By Lara Nassar, YWCA of Ramallah-Palestine. Lara who is a second-year student at Birzeit University, majoring in History and minoring in Political Science.
“Relative calm”, “death toll”, “airstrikes”, “bombing and shelling”, “war crimes”, and “humanitarian truce” , seem to be the only things that I’ve been hearing lately, the only things anyone’s been talking about. I personally think the most irritating of them all are both “relative calm” and “humanitarian truce”, it makes it feel like the heinous attack on Gaza has a shred of humanity integrated into it, which is utter nonsense. “Relative calm”, commonly used as a term to describe a temporary state of ceasefire, the reality is, relative calm only happens when the opposing party wants to take a five-minute break from shelling babies. Whereas “humanitarian truce” is a term used to fool the international community into believing that Israel is less barbaric than it actually is.
100 down, 200 down, 300 down, and the blood bath continues, as Israel keeps on targeting unarmed civilians. The death toll has reached over 1840 in Gaza alone, 40% of them have been identified as women and children, more than 9400 injuries; 17 hospitals have been bombed and are running out of medical supplies. Why do we keep mentioning numbers? Because that’s what the international community wants to hear, it’s the only thing it’s willing to hear when it comes to Palestine, and we just became so used to it that it’s become a natural thing for us to speak in numbers. On the other hand, from the local front, each of these “numbers” has a name, a story, a dream; we call them martyrs. For us, they are Palestinian heroes, even though they were only kids playing on the beach, only a family breaking fast during the holy month of Ramadan, only a young woman expecting her first child, dreaming about raising her in a peaceful world. They weren’t really in on this war, they weren’t out there fist fighting the enemy, they were merely trying to stay alive, but we still call them martyrs, why? Because in Palestine, even the will to keep on living is resistance and even the strength to keep on smiling is a threat to Israel’s security.
Living in the West Bank makes me feel like I’m just another bystander, Gaza is two steps away from me, yet it feels like another country altogether, separated geographically by an abusive apartheid state called Israel. I wake up every morning, have my coffee, sit on my laptop and read what has happened within the last 5 hours since I’ve last checked. This is not the best way to start your every morning I’m sure, but being a Palestinian, it just becomes part of your daily life, you get used to the images of gruesome crimes committed by Israel, which is actually really pathetic if you think about it. After catching up on the news I get myself ready for University, I don’t forget to pack ear plugs because I know that all I’m about to hear is more of what I already know. It’s exhausting; actually the most exhausting part is being so close, yet so far away from my people suffering in Gaza. You know you want to be safe, but at the same time you’re thinking “They shouldn’t be alone in this, we’re all the same people; we should suffer with them”, as masochistic as it may sound. However it’s very true, we constantly claim that we love dying as martyrs, we love dying for the cause, not because we have suicidal tendencies, just because growing up we were taught that dying for the cause is the most honorable death in the world.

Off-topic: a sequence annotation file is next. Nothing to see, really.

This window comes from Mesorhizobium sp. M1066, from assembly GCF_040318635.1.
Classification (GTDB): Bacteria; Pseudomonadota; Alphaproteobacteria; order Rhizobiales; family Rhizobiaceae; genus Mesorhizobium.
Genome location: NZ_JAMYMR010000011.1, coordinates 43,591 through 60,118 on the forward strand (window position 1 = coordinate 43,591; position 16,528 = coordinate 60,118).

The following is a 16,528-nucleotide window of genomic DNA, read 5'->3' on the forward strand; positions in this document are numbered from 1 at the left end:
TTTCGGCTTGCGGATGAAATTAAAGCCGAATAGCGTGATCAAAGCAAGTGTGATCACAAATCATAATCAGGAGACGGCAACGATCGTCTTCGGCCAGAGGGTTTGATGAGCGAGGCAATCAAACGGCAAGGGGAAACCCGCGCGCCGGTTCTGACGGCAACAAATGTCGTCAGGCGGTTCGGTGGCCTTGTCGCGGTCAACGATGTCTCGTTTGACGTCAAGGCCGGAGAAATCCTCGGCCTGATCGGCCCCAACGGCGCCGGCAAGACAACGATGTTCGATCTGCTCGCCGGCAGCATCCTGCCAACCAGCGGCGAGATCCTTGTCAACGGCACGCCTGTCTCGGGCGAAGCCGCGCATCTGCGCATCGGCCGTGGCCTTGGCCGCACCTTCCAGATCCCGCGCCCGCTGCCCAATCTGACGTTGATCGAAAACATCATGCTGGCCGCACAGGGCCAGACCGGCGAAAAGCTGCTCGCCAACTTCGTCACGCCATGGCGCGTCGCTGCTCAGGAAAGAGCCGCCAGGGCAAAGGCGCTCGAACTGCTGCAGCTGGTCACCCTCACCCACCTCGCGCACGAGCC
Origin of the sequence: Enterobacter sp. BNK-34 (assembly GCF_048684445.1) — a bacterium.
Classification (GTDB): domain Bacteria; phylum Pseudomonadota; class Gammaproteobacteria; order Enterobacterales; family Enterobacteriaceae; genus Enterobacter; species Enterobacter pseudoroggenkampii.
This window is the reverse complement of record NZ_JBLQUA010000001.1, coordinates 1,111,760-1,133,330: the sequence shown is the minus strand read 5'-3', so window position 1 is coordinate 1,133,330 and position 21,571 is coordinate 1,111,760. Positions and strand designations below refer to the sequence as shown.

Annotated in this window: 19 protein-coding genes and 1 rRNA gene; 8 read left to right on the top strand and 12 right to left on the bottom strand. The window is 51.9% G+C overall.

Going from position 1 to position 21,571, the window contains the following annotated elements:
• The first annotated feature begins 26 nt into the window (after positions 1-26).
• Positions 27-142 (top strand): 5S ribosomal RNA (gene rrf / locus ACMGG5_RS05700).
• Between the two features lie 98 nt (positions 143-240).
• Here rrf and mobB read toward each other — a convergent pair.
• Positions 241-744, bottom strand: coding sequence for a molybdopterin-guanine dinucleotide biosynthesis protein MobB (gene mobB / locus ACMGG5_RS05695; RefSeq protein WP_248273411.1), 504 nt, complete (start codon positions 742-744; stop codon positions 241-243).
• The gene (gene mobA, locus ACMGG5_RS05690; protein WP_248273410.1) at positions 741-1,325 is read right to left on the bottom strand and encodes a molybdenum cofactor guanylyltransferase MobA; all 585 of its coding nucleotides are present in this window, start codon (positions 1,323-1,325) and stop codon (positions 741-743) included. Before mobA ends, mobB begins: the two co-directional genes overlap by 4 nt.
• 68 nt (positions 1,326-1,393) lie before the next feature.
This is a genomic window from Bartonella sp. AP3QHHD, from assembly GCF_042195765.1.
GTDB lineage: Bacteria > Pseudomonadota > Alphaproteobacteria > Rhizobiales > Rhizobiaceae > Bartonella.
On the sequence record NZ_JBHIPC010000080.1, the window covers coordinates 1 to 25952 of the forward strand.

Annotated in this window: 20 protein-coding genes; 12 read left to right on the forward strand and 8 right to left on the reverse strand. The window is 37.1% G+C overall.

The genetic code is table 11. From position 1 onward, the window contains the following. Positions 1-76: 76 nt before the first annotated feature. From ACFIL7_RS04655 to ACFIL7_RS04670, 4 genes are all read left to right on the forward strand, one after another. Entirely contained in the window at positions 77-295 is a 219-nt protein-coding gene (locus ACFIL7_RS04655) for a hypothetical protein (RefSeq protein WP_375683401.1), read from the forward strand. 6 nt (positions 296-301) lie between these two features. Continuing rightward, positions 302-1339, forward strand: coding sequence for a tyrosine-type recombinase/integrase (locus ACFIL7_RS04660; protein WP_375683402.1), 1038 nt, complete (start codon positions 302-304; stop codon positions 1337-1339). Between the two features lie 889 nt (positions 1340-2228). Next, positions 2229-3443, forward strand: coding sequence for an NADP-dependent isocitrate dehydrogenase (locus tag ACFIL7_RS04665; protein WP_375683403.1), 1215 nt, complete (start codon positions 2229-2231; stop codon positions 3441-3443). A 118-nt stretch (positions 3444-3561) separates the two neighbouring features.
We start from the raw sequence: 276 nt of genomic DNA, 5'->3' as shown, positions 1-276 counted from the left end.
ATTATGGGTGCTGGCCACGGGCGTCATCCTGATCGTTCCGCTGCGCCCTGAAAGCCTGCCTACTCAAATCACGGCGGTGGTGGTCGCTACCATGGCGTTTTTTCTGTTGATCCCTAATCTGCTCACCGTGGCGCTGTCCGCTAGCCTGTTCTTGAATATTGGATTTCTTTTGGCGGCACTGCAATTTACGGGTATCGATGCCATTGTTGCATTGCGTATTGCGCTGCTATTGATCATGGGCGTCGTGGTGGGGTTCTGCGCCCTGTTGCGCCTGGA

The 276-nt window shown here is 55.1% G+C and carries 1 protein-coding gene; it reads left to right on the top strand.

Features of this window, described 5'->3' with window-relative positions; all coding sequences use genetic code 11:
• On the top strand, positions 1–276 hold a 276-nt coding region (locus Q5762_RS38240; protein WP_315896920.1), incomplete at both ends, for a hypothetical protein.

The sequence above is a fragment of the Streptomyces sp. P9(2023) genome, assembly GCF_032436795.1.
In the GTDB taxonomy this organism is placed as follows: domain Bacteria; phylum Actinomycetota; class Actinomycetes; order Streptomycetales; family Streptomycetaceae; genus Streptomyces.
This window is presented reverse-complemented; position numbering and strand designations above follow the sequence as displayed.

I’ve been having this dream lately, I’m in Gaza city, there’s an airstrike happening, three little girls are all alone in the street, they’re not afraid, they’re not crying, the loud sounds of war aren’t scaring them as much as they are scaring me. I head towards the girls and tell them that we should run for a safe place, they reply “there is no safe place”, I’m struck with reality, they’ve bombed schools, hospitals, homes, mosques, and just about everything else, there really is no safe place in Gaza. Even though this is my dream, the truth is, it’s also reality; children really are that realistic, because they face circumstances that take away their right of rainbows and butterflies. No child should have to go through that; a child’s life shouldn’t be about finding shelter from shellings, or having to worry about surviving another day. Our children do. My only wish is for them to fall asleep today and wake up tomorrow morning to realize that this was all just a bad dream, and that it’s still safe for them to go to the park and play.
Hundreds of thousands of people have fled their homes and are in desperate need of food, water, shelter and medical care. Over 200,000 people urgently need food aid; 1.5 million people have no or very limited access to water or sanitation; and over 65,000 people are now homeless after their homes were severely damaged or destroyed. To donate, please visit the Disasters Emergency Committee website.
In September the YWCA of Palestine will be hosting an international conference to discuss women’s, including young women’s, role in ending violence and promoting human rights and dignity for all Palestinian women, men, youth and children, through the framework of the United Nations Security Council Resolution 1325 (UNSCR 1325). More information can be found here.
Source: YWCA of Great Britain
Filed under: Leadership |